examples> (ex/density-target-chart hist)

Numeric target

Continuing with the same histogram, we can see that average-target produces values close to original target:

examples> (def view-target (fn [x] {:actual (make-y x)
                                    :approx (hst/average-target hist x)}))
examples> (view-target 0)
{:actual 10000.0, :approx {:sum 9617.150788081583, :missing-count 0.0}}
examples> (view-target (/ Math/PI 2))
{:actual 20000.0, :approx {:sum 19967.590011881348, :missing-count 0.0}}
examples> (view-target Math/PI)
{:actual 10000.000000000002, :approx {:sum 9823.774137889975, :missing-count 0.0}}

Missing Values

Information about missing values is captured whenever the input field or the target is nil. The missing-bin fn retrieves information summarizing the instances with a missing input. For a basic histogram, that is simply the count:

examples> (-> (hst/create)
              (hst/insert! nil)
              (hst/insert! 7)
              (hst/insert! nil)
{:count 2}

For a histogram with a target, the missing-bin includes target information:

examples> (-> (hst/create)
              (hst/insert! nil :a)
              (hst/insert! 7 :b)
              (hst/insert! nil :c)
{:target {:counts {:a 1.0, :c 1.0}, :missing-count 0.0}, :count 2}

Targets can also be missing, in which case the target missing-count is incremented:

examples> (-> (hst/create)
              (hst/insert! nil :a)
              (hst/insert! 7 :b)
              (hst/insert! nil nil)
{:target {:counts {:a 1.0}, :missing-count 1.0}, :count 2}

Array-backed Categorical Targets

By default a histogram with categorical targets stores the category counts as Java HashMaps. Building and merging HashMaps can be expensive. Alternatively the category counts can be backed by an array. This can give better performance but requires the set of possible categories to be declared when the histogram is created. To do this, set the :categories parameter:

examples> (def categories (map (partial str "c") (range 50)))
examples> (def data (vec (repeatedly 100000
                                     #(vector (rand) (str "c" (rand-int 50))))))
examples> (doseq [hist [(hst/create) (hst/create :categories categories)]]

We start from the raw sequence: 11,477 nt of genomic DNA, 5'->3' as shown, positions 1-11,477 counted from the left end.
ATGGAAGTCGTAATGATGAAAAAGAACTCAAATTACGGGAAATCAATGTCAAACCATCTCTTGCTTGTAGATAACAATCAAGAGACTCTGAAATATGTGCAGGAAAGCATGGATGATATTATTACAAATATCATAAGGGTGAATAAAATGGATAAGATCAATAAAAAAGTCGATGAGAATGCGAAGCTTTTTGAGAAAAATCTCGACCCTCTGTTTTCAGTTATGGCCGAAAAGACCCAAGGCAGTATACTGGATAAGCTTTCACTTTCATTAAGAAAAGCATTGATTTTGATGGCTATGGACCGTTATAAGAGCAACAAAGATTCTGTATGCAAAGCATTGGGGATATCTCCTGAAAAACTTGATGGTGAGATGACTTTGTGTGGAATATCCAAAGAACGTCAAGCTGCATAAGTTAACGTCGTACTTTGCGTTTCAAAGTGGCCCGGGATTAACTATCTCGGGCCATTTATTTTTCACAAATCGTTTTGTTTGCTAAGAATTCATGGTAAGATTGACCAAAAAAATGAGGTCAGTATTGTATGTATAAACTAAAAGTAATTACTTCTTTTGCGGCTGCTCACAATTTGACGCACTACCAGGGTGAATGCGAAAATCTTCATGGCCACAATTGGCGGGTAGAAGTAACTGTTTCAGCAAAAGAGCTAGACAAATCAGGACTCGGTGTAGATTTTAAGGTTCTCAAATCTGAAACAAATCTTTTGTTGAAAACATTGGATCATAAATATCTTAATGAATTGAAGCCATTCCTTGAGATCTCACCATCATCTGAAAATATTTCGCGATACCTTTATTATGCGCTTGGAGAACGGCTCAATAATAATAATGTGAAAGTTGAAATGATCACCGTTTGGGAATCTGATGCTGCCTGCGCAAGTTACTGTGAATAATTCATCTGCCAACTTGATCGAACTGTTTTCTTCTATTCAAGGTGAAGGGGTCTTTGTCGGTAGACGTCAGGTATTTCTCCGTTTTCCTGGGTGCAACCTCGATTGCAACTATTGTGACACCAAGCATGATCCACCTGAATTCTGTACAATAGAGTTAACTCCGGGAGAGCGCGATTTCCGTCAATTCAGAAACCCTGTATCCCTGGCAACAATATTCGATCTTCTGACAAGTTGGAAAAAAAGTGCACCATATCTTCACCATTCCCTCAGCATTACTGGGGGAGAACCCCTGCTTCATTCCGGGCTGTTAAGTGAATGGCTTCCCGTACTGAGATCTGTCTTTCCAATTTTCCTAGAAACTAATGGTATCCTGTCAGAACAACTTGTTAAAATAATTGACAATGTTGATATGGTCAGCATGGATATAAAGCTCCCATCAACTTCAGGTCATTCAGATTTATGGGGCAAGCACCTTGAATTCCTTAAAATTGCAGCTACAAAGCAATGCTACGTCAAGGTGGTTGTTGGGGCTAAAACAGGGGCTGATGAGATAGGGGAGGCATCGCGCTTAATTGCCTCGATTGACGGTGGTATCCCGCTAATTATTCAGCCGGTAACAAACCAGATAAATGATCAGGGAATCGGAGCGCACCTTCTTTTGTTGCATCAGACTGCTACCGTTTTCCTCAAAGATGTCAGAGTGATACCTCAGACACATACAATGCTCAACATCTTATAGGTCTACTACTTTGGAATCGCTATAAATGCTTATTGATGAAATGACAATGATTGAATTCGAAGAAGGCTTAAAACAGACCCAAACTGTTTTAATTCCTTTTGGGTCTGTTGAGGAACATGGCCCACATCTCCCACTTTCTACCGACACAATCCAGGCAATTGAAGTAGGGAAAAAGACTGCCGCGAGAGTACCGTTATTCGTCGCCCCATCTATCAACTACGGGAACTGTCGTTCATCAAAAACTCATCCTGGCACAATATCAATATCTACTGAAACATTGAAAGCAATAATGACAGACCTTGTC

(time (reduce (fn [h [x y]] (hst/insert! h x y))
"Elapsed time: 1295.402 msecs"
"Elapsed time: 516.72 msecs"

Group Targets

Group targets allow the histogram to track multiple targets at the same time. Each bin contains a sequence of target information. Optionally, the target types in the group can be declared when creating the histogram. Declaring the types on creation allows the targets to be missing in the first insert:

examples> (-> (hst/create :group-types [:categorical :numeric])
              (hst/insert! 1 [:a nil])
              (hst/insert! 2 [:b 8])
              (hst/insert! 3 [:c 7])
              (hst/insert! 1 [:d 6])
({:target ({:counts {:a 1.0, :d 1.0}, :missing-count 0.0}
           {:sum 6.0, :missing-count 1.0}),
  :mean 1.0, :count 2}
 {:target ({:counts {:b 1.0}, :missing-count 0.0}
           {:sum 8.0, :missing-count 0.0}),
  :mean 2.0, :count 1}
 {:target ({:counts {:c 1.0}, :missing-count 0.0}
           {:sum 7.0, :missing-count 0.0}),
  :mean 3.0, :count 1})

Freezing a Histogram

While the ability to adapt to non-stationary data streams is a strength of the histograms, it is also computationally expensive. If your data stream is stationary, you can increase the histogram's performance by setting the :freeze parameter. After the number of inserts into the histogram have exceeded the :freeze parameter, the histogram bins are locked into place. As the bin means no longer shift, inserts become computationally cheap. However the quality of the histogram can suffer if the :freeze parameter is too small.

examples> (time (reduce hst/insert! (hst/create) ex/normal-data))
"Elapsed time: 391.857 msecs"
examples> (time (reduce hst/insert! (hst/create :freeze 1024) ex/normal-data))
"Elapsed time: 99.92 msecs"


Insert time scales log(n) with respect to the number of bins in the histogram.

timing chart

Jump to Line
Something went wrong with that request. Please try again.